It’s a pleasure to be here in Yellowknife to talk to you about what’s happening in the Canadian mining industry, and the ever-growing importance of Canada’s North as a mining region.
Top of mind is the market – how the industry is coping through the current downturn.
It’s easy to get swept up in doom and gloom stories. But we need to remember that the global mining sector has cycles where demand and prices drop, which is inevitably followed by a correction and strengthening.
Even during a stubborn downturn in global demand for many minerals and metals, it’s no time to get down on mining. Because mining never goes away. Minerals and metals are the very foundation of virtually all of the goods we depend on in our daily lives. As the saying goes, if it’s not grown, it’s mined.
So today, I want to leave you with three main points.
- Yes, the industry is in the midst of a significant downturn.
- Despite it, Canada’s mining sector continues to make enormous contributions to our social and economic well-being – in the NWT and across the country.
- It is during a downturn that we need to focus on future opportunities, to take steps now to position the sector for success when the cycle turns again, as we know it will.
I say this because there is a tendency for policy makers – and as CEO of MAC good public policy for mining is my primary concern – to follow trends.
In the dot.com era, mining was abandoned, dismissed as a “sunset” industry whose time was over, as governments across Canada chased high-tech, looking to establish silicon valleys across the country. The dot.com bubble burst just when the full force of China’s expanding economy was starting to be felt in the commodities world. Because we weren’t paying attention at the time, policy makers spent a good part of the past decade playing catch-up, looking at ways to capitalize on the resource boom that had arrived.
As an aside, the NWT bucked this trend because of the discovery and development of its diamond industry. However, as I will stress later, the NWT today faces is a different challenge, namely the danger of becoming complacent.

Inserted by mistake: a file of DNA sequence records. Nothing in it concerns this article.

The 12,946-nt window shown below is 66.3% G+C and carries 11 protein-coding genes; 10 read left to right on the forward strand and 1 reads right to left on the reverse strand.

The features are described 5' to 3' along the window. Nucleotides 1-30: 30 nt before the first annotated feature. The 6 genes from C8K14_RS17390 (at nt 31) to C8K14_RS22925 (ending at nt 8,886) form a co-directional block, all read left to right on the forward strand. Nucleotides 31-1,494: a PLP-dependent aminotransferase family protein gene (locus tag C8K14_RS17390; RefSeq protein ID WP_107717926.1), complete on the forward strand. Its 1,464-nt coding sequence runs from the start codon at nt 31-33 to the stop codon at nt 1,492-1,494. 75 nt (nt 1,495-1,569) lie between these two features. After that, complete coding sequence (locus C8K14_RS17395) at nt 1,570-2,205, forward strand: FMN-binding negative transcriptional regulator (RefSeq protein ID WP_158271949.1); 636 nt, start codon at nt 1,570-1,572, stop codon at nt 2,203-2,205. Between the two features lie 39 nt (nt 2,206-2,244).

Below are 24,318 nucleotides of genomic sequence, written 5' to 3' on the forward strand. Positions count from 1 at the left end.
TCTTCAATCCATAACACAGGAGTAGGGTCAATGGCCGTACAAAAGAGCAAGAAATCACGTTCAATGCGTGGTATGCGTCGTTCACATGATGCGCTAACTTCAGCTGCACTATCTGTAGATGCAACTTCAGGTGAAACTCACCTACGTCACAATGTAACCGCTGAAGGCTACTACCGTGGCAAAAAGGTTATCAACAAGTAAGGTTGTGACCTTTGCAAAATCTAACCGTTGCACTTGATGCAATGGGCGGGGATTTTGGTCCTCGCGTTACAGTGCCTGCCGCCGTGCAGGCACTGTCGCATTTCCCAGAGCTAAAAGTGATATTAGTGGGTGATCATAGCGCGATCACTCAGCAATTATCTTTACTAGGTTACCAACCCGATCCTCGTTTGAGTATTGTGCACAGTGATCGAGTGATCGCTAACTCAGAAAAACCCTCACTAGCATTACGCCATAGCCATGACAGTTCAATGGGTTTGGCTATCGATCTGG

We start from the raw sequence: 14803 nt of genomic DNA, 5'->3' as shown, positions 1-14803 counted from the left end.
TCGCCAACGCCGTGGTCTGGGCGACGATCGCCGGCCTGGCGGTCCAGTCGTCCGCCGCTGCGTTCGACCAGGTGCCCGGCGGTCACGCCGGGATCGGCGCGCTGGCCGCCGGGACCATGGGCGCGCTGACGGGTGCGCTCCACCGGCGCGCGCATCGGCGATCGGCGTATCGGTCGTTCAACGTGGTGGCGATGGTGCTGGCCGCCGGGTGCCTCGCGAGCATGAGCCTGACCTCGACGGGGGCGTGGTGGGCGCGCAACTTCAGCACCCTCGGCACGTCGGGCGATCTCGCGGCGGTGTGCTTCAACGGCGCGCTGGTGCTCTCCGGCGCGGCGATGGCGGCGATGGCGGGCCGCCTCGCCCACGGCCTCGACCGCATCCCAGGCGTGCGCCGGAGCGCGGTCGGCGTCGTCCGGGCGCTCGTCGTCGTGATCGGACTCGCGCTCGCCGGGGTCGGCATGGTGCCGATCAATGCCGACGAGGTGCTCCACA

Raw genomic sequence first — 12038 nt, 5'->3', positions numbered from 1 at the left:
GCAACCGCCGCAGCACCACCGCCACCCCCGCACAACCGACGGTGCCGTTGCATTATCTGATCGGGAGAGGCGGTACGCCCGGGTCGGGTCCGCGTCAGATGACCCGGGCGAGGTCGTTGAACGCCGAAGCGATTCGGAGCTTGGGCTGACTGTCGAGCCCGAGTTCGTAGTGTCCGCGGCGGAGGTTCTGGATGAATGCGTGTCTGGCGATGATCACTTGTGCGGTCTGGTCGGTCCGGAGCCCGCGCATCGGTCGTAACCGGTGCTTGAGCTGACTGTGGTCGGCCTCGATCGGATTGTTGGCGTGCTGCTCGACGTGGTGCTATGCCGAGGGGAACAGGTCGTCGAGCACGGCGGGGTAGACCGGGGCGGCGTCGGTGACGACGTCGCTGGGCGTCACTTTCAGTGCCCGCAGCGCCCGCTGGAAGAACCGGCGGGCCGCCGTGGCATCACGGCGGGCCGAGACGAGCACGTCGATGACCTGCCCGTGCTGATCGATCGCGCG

There are some who might say that we have spent too much time lately on natural resources, in particular on energy and pipelines.
They’re probably right, too.
Because there is just one Canadian economy, and the secret is not to chase trends but to take a consistent, whole of economy approach, recognizing the interconnectedness of it all.
And, of course, this means not making the same mistake we made a decade ago by now abandoning natural resources, whether it’s iron ore, coal, copper, oil or diamonds because they’re slumping.
Because what we want is to be in a position to maximize our return when the cycle changes again.
We want to be in a position to have new mines open, to have Canada positioned as a choice destination for new exploration and mining investment.
We want to further open up the North to responsible mining development in partnership with communities so that northerners increasingly access the socio-economic benefits that mines bring to regions.
There are lessons to be learned from the past decade. We need to make sure we’ve learned them.
A Look at Market Conditions
So how bad is the market? Like all down cycles, it’s been tough.
Global economic growth has been volatile in recent years, with annual growth projections consistently downgraded as market conditions unfolded. The Bank of Canada downgraded its 2015 global economic growth forecast, from 3.3% in April to 3.1% in July, due to faltering US and Chinese economic growth early in the year. Looking forward, the Bank of Canada anticipates growth to rebound at 3.6% and 3.7%, respectively, for 2016 and 2017, which is consistent with earlier projections. However, whether this forecast will have staying power in the face of recent global financial turmoil is now highly questionable.